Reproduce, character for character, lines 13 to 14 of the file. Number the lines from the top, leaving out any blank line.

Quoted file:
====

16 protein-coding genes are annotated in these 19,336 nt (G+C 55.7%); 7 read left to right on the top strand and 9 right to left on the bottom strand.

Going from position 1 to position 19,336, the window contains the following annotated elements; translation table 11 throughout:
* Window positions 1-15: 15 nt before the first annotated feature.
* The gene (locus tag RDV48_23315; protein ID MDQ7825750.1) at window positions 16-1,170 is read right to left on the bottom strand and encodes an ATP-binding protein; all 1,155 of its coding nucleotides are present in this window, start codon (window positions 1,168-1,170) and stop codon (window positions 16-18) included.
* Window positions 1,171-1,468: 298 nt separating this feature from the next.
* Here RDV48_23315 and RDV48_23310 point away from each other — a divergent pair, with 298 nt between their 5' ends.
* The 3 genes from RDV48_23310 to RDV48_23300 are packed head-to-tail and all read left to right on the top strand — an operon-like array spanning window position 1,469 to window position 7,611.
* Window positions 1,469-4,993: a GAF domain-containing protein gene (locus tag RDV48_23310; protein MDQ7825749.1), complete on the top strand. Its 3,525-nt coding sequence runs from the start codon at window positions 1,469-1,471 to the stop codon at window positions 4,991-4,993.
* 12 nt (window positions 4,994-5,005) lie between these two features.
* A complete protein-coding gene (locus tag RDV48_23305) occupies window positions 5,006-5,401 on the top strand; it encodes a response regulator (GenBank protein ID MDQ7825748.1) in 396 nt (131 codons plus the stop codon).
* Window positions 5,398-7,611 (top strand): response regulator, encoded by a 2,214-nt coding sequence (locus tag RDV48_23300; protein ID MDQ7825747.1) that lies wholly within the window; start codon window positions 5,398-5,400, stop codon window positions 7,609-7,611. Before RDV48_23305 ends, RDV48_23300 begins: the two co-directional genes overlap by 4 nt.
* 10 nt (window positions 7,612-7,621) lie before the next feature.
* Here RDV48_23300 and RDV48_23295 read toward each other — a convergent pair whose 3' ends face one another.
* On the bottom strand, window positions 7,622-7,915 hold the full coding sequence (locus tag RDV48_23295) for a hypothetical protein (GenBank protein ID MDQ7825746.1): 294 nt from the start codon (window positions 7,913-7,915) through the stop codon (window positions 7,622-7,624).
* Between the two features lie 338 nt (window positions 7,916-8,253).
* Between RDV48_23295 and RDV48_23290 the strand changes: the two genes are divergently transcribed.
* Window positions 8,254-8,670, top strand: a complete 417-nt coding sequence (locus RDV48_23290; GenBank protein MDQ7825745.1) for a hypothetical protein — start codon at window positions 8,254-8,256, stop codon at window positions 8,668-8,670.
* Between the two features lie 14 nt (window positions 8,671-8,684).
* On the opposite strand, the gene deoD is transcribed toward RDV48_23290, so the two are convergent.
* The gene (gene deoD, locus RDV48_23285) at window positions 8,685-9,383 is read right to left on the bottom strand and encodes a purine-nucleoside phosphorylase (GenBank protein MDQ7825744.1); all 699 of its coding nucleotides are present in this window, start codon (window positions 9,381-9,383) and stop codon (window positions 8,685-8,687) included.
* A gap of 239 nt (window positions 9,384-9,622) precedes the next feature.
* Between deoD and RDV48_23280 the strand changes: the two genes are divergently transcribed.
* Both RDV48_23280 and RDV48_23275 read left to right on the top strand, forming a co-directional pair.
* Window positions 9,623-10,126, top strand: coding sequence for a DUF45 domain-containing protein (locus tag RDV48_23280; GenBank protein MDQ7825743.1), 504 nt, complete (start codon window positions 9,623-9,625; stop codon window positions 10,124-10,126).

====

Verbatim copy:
* Here RDV48_23300 and RDV48_23295 read toward each other — a convergent pair whose 3' ends face one another.
* On the bottom strand, window positions 7,622-7,915 hold the full coding sequence (locus tag RDV48_23295) for a hypothetical protein (GenBank protein ID MDQ7825746.1): 294 nt from the start codon (window positions 7,913-7,915) through the stop codon (window positions 7,622-7,624).